This image of Uranus was obtained by the Voyager 2 spacecraft in 1986. The blue-green color is the result of the presence of methane in the planet’s atmosphere. Courtesy Wikimedia.
The Nobel prize in physics has been awarded to the scientists who predicted the existence of the Higgs boson nearly 40 years ago.
Francois Englert and Peter Higgs were granted the coveted award this morning by the Royal Swedish Academy of Sciences.
They separately proposed, way back in 1964, that a particle we now know as the Higgs boson allows matter to acquire mass. The existence of that particle was confirmed in 2012 by scientists working at the CERN laboratory in Switzerland.
The Draconid meteor shower will again be visible tonight in the northern hemisphere.
The meteor shower occurs when dust from Comet Giacobini-Zinner enters Earth’s atmosphere and ionizes, creating a “shooting star” look.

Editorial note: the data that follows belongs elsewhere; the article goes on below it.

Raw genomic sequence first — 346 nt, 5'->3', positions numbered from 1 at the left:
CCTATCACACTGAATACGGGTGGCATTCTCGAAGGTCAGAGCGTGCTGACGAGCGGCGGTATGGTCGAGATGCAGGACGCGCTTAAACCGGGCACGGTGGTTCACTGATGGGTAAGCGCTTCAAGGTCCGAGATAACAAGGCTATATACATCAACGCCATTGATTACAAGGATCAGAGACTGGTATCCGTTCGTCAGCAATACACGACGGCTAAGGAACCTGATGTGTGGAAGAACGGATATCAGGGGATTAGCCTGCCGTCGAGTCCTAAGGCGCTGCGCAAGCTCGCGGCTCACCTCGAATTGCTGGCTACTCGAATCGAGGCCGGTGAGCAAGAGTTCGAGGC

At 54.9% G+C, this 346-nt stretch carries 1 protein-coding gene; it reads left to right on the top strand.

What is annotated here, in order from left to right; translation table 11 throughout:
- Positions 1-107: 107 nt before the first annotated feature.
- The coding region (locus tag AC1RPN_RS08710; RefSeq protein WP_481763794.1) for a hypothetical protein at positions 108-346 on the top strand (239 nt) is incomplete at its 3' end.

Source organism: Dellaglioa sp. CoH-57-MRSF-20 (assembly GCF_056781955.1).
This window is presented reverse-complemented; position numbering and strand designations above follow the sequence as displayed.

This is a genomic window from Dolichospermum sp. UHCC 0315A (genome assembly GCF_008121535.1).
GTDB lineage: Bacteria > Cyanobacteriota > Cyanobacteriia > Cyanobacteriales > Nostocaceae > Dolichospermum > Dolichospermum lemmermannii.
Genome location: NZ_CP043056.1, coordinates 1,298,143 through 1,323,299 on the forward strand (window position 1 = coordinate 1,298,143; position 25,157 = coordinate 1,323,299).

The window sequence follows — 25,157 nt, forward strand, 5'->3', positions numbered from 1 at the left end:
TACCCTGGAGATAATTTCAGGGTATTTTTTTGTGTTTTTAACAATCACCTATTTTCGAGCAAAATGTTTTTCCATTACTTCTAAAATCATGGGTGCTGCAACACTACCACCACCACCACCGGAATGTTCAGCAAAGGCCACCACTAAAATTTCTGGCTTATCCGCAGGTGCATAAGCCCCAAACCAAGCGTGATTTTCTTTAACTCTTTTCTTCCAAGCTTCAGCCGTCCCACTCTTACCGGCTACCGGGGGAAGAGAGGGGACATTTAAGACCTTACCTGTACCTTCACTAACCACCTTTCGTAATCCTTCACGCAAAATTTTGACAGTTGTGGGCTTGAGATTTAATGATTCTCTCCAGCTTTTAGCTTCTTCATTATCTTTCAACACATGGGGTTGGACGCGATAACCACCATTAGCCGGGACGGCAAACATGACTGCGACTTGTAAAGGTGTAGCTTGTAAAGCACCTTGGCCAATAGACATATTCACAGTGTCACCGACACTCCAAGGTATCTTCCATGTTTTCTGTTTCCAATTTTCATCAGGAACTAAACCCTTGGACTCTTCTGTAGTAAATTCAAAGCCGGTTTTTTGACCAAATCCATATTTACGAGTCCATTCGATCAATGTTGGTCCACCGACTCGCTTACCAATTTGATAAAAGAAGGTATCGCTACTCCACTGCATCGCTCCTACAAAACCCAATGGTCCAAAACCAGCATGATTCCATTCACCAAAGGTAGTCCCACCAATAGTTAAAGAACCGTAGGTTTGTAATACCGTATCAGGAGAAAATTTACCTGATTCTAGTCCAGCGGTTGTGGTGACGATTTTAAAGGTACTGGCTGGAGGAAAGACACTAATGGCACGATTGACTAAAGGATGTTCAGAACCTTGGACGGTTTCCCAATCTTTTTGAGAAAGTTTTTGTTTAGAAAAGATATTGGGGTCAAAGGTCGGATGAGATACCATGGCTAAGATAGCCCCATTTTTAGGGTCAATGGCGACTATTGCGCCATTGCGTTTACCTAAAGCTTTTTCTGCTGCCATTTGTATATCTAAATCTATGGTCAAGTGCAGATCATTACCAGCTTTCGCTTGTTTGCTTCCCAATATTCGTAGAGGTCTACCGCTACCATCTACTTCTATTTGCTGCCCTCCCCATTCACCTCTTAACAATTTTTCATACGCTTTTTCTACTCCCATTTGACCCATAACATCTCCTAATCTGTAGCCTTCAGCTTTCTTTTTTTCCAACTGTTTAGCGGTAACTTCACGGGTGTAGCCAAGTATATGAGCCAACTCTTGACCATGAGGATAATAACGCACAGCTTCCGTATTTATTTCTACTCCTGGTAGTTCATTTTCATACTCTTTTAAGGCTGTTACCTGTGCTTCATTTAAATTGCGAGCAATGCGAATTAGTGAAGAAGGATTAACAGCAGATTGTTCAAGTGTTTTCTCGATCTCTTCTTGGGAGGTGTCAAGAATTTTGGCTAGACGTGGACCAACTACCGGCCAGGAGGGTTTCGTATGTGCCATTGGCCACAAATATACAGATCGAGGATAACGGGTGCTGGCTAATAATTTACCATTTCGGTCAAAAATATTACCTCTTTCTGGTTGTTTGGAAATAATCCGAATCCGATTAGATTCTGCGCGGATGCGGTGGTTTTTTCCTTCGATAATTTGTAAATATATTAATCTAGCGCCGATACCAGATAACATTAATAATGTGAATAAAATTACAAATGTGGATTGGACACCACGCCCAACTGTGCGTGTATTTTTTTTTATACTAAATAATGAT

The meteors appear to come out of the constellation Draco (the dragon) and the flurry of them will appear highest in the sky shortly after sunset. As night advances the spectacle drops below the horizon.
The Draconids can be unpredictable in their intensity. Astronomers have not predicted a noteworthy display from the Draconids this year, but in some years the number of meteors is impressive. In 2011 more than 600 per hour were visible.
The reason for 2011’s display was that Comet Giacobini-Zimmer was at the perihelion of its orbit around the sun.
Earth’s moon is not likely to be much of an impediment to viewing the meteors, as it is in waxing crescent phase now.
Observers will have the best opportunity to see meteors if they choose a viewing location far from city lights.
Graphic courtesy EarthSky.org.
Scientists have, for the first time, mapped the cloud cover of a planet beyond our solar system.
The distant world, known as Kepler-7b, has high altitude cloud cover in its western hemisphere and generally clear skies in its eastern hemisphere.